Fighting a red light ticket could get very expensive - FOX 13 News

Fighting a red light ticket could get very expensive

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City of St. Petersburg traffic administrators made a wish, and State Senator Jeff Brandes of St. Petersburg granted it, in an amendment filed at 1:39 a.m. last Thursday.

Barring a gubernatorial veto, after July 1st, cities and municipalities can set up their own appeals process for citations issued by red light cameras.

The upside: an alternative to challenging a camera-generated citation in court, at the risk of an extra $100 penalty and points against one's drivers license.

The downside: cities [or counties] could add a surcharge of up to $250 to the original $158 penalty, for a total of $408 for unsuccessful challenges.

"I don't think there would be any votes on the city council to do this," council chair Karl Nurse told FOX 13 News. "I would hope that there wouldn't be."

The legislation also let's the local government keep all of the surcharge, instead of splitting it with the state, leading Nurse to predict some other Florida city would go for the extra money.

"This would not have been written if there hadn't been at least one city with powerful legislators who thought this would be a great revenue source."

At the time, the chairman of the city council did not know St. Petersburg did request the legislation. City transportation manager Joe Kubicki said the idea is to give challengers an option other than traffic court.

Kubicki said the city did not request the $250 surcharge. However, city attorney John Wolfe pointed out successful challengers would pay nothing, so any surcharges would have to cover all of the expenses of the hearing process.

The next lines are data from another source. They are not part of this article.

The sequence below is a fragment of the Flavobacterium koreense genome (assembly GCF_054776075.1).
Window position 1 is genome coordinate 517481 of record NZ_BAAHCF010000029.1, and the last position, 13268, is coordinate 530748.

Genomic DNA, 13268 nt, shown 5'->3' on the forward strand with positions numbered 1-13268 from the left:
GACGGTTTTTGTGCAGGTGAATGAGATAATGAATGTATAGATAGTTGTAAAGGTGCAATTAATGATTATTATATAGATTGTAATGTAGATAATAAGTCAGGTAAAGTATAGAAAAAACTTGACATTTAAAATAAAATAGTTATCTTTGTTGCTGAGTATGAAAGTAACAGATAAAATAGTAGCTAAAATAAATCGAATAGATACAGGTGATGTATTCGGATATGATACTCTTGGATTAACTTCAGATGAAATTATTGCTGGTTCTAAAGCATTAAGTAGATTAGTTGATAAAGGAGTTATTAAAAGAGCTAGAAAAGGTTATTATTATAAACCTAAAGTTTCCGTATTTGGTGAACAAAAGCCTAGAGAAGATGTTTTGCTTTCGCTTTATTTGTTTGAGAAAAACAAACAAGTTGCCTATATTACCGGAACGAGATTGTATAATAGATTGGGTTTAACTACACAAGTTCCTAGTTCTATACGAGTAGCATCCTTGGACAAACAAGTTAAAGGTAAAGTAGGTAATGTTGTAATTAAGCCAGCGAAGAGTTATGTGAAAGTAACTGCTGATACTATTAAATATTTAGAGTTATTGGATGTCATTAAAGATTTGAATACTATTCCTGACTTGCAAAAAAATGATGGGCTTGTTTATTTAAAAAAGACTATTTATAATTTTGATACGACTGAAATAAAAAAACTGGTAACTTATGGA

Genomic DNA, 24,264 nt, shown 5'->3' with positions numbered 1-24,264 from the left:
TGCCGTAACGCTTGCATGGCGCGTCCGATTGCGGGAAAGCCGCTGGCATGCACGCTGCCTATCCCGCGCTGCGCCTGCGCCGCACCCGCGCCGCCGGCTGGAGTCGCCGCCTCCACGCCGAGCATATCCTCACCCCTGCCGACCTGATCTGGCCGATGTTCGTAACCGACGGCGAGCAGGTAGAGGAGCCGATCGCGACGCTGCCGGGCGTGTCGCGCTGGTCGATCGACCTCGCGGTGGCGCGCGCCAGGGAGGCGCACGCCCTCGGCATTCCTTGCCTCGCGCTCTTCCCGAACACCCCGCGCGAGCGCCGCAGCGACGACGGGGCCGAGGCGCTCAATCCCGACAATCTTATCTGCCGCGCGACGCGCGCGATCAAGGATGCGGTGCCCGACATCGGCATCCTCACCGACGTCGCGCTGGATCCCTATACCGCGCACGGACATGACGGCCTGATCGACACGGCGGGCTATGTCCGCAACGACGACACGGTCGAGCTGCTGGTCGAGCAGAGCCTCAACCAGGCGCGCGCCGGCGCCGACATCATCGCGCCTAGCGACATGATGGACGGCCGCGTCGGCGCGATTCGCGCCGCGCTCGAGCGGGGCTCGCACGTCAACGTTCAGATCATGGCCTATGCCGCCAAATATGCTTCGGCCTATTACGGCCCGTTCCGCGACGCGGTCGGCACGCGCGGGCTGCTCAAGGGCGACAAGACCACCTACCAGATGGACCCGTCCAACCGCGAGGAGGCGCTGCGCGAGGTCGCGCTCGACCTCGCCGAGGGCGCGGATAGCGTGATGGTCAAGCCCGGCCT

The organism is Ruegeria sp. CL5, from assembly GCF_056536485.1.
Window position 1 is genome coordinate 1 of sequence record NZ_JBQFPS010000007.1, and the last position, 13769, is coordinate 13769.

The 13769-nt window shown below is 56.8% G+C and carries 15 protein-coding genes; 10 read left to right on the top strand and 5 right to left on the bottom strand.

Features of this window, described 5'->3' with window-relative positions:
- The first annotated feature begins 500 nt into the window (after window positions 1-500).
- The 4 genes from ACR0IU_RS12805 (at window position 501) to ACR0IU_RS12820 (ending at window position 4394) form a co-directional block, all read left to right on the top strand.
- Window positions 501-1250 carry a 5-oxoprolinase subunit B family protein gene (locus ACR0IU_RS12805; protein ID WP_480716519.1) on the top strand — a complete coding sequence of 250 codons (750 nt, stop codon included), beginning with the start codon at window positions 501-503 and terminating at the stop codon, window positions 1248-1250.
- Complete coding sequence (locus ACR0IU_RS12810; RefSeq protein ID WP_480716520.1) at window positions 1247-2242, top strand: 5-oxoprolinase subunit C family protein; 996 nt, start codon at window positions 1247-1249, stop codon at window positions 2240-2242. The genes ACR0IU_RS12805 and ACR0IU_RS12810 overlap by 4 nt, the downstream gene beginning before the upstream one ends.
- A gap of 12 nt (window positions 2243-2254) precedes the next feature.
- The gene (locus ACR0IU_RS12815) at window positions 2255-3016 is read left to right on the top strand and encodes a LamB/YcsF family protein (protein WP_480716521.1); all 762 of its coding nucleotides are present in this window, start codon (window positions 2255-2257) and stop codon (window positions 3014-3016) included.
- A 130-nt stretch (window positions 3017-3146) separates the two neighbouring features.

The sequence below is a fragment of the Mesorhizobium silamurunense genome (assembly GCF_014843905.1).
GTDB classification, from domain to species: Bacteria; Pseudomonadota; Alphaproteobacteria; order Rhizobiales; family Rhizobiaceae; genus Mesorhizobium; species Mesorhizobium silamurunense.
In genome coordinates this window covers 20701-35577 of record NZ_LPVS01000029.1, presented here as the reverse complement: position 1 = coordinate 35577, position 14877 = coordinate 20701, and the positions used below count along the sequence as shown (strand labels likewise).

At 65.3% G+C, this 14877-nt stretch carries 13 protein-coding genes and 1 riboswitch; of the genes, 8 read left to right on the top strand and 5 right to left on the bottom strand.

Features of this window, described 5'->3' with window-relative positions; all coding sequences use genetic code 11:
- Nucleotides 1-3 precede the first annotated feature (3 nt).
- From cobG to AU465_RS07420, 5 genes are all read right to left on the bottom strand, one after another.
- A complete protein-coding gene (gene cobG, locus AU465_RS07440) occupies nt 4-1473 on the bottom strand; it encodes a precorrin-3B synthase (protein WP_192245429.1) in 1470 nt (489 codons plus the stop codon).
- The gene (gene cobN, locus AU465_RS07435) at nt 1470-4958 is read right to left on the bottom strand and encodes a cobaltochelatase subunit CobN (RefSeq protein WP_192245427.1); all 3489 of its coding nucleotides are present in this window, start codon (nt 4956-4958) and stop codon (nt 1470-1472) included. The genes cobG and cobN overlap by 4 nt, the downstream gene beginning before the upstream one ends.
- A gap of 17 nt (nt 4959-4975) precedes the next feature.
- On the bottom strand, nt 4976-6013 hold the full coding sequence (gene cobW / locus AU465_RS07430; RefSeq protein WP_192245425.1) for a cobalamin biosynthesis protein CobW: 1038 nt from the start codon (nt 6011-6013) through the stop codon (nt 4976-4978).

Local traffic camera critic Matt Florell questioned the impartiality of hearing officers employed by the city with so much money at stake. In 2012, red light cameras generated more than 33,000 citations.

St. Petersburg police say roughly 9,000 of those -- or more than 25 percent -- resulted in court cases. Florell noted Senator Brandes's last-minute amendment made other significant changes to camera enforcement's, none of which were visible until this weekend.

"These requests, that I'm aware of, were never made public," Florell said Monday. "If city council members and even the city council chair doesn't know that these things were requested, I would say that's worrisome."

A man answering the telephone in Senator Brandes' St. Petersburg office said a statement was being prepared but it has not yet been received.

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